Food and Fertilizer Technology Center - publications

Sep. 06, 2007

Area-Wide Management of Insect Pests

The concept of area-wide management of insect pests, in which the total population of a pest in an area or a region is targeted, is central to the effective application of pest control technologies. Insect movement sometimes occurs over long distances. However, most conventional pest control can be described as localized, uncoordinated action against segments of a pest population, resulting very often in an unsustainable spiral of insecticide application and eventual resistance.

Over the last several decades, considerable progress has been achieved worldwide in the development and application of the area-wide approach (AWA) for the suppression and control of key insect pests, making it an important part of integrated pest management (IPM) systems. AWA has been defined as "a long-term planned campaign against a pest insect population in a relatively large pre-defined area with the objective of reducing the insect population to a non-economic status" (Lindquist 2000). While logistically complex and managerially intensive, the AWA requires fewer inputs, and pest control is usually more effective and sustainable. Integrated into IPM, the AWA requires that compatible and environmentally friendly control methods are adapted to the agro-ecological and socio-economic conditions of each specific situation. AWA is applied against an entire pest population within a delimited geographic area. Area-wide intervention strategies require planning and ecological understanding, longer-term commitment, and coordinated implementation by farmers and all other stakeholders.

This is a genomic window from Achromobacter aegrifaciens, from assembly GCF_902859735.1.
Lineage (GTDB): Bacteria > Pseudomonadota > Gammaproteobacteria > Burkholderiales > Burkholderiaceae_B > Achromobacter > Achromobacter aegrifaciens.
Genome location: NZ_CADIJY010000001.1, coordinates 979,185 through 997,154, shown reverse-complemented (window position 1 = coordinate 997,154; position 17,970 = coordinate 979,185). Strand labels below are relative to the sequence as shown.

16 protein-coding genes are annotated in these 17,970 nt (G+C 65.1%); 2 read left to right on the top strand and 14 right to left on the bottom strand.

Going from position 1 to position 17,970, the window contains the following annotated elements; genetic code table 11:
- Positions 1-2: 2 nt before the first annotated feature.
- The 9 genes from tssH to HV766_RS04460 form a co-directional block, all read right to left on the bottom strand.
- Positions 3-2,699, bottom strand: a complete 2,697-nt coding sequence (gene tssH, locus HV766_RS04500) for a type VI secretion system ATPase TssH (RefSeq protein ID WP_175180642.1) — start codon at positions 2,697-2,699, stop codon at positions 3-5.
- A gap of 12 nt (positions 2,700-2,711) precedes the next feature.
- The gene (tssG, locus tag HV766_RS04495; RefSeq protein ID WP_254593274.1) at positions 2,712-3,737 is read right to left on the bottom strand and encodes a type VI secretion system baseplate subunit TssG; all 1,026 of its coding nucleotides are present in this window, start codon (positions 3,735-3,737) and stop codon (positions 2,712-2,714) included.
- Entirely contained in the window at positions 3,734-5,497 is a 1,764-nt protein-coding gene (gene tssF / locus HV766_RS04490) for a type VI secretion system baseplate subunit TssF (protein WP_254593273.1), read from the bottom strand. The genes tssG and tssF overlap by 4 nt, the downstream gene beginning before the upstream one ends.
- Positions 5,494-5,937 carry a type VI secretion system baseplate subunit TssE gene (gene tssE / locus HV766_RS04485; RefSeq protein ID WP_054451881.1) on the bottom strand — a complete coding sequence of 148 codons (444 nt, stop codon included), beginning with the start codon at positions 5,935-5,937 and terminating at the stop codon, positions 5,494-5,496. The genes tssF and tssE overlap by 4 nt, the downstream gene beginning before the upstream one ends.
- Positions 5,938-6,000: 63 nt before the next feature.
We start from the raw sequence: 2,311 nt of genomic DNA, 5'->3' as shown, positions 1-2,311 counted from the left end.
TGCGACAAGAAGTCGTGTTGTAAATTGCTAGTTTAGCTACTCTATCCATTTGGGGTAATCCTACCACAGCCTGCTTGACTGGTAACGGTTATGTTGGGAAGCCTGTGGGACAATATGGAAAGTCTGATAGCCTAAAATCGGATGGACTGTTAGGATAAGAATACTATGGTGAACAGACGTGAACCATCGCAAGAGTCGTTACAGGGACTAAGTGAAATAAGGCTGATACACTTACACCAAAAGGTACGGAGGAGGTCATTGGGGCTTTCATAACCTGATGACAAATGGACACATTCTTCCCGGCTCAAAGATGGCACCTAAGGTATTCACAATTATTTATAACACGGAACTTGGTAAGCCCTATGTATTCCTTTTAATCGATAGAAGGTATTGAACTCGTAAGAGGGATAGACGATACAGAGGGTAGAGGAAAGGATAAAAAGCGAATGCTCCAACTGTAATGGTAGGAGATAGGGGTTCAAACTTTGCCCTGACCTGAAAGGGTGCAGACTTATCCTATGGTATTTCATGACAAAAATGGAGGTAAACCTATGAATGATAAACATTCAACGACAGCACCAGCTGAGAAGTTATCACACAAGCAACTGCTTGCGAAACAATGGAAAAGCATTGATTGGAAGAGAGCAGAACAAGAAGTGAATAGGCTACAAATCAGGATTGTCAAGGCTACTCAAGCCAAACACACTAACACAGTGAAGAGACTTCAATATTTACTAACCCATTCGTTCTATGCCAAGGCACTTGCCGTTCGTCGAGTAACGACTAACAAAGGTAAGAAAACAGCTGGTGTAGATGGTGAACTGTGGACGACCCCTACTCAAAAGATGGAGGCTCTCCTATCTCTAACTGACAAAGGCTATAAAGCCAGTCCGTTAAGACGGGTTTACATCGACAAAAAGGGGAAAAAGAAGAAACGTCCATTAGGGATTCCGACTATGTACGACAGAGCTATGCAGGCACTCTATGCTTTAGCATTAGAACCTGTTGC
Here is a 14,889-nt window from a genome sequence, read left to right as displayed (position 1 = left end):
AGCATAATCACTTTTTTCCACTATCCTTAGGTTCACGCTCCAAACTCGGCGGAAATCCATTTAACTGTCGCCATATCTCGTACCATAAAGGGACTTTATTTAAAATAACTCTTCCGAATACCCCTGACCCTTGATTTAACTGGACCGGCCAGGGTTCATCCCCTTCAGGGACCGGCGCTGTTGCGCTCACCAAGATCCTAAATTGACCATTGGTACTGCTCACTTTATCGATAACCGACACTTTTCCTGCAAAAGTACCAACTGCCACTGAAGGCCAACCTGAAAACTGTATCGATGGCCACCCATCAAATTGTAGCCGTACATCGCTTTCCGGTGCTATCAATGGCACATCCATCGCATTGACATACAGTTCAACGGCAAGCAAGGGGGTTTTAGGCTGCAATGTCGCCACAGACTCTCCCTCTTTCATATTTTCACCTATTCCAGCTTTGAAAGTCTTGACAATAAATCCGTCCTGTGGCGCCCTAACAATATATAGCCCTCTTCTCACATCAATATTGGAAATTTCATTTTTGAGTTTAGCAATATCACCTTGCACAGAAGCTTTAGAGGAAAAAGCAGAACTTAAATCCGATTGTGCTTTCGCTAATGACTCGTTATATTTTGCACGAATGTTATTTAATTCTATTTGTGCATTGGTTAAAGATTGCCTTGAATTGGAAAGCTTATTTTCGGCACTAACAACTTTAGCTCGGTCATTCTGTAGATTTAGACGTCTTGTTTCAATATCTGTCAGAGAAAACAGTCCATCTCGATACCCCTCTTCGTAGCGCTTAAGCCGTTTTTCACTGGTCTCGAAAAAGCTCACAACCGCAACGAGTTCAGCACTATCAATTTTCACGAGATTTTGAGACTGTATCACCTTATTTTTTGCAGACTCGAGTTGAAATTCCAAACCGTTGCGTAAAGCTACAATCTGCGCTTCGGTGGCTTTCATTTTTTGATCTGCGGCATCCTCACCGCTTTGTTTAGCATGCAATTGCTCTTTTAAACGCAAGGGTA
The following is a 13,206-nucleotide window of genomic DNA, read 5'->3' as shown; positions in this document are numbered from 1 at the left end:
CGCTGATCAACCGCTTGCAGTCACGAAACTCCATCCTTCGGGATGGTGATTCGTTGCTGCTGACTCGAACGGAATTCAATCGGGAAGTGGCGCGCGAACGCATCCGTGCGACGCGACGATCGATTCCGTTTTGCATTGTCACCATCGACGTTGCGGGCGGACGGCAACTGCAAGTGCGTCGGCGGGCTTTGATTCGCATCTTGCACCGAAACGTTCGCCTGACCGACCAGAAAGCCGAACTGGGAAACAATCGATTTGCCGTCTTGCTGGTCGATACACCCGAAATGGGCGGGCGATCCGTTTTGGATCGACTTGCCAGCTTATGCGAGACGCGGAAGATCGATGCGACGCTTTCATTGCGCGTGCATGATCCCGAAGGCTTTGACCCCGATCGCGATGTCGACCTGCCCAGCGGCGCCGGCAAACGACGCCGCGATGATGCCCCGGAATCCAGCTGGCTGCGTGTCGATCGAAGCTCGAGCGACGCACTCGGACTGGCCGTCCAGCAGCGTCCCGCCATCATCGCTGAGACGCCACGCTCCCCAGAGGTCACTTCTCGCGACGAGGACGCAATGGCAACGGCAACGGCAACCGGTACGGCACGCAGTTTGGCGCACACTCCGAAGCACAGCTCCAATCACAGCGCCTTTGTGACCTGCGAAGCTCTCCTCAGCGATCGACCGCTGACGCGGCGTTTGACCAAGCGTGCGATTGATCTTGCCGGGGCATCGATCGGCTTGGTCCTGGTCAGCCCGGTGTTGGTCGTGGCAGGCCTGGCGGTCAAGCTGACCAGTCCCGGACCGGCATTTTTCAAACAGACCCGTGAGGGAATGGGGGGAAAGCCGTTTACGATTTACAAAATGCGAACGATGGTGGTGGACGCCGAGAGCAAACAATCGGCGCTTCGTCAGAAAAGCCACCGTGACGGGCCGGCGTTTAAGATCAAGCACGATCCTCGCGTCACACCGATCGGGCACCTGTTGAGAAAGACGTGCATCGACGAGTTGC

While many successes on the use of this approach have been recorded, AWA must be explored further in terms of its applicability particularly as integrated into management programs for some key insect pests by small-scale farmers. This international symposium was organized to provide a venue for the sharing and exchange of knowledge, information and technology on area-wide approach especially as an important component of IPM. The symposium addressed and deliberated on: recent trends and approaches in AWA in the Asian and Pacific (ASPAC) region; prospects for the development and extension of AWA and control practices that can be adopted by small-scale farm holders; and research and development programs essential to AWA toward reaching a free status of damage from the target pests in each country.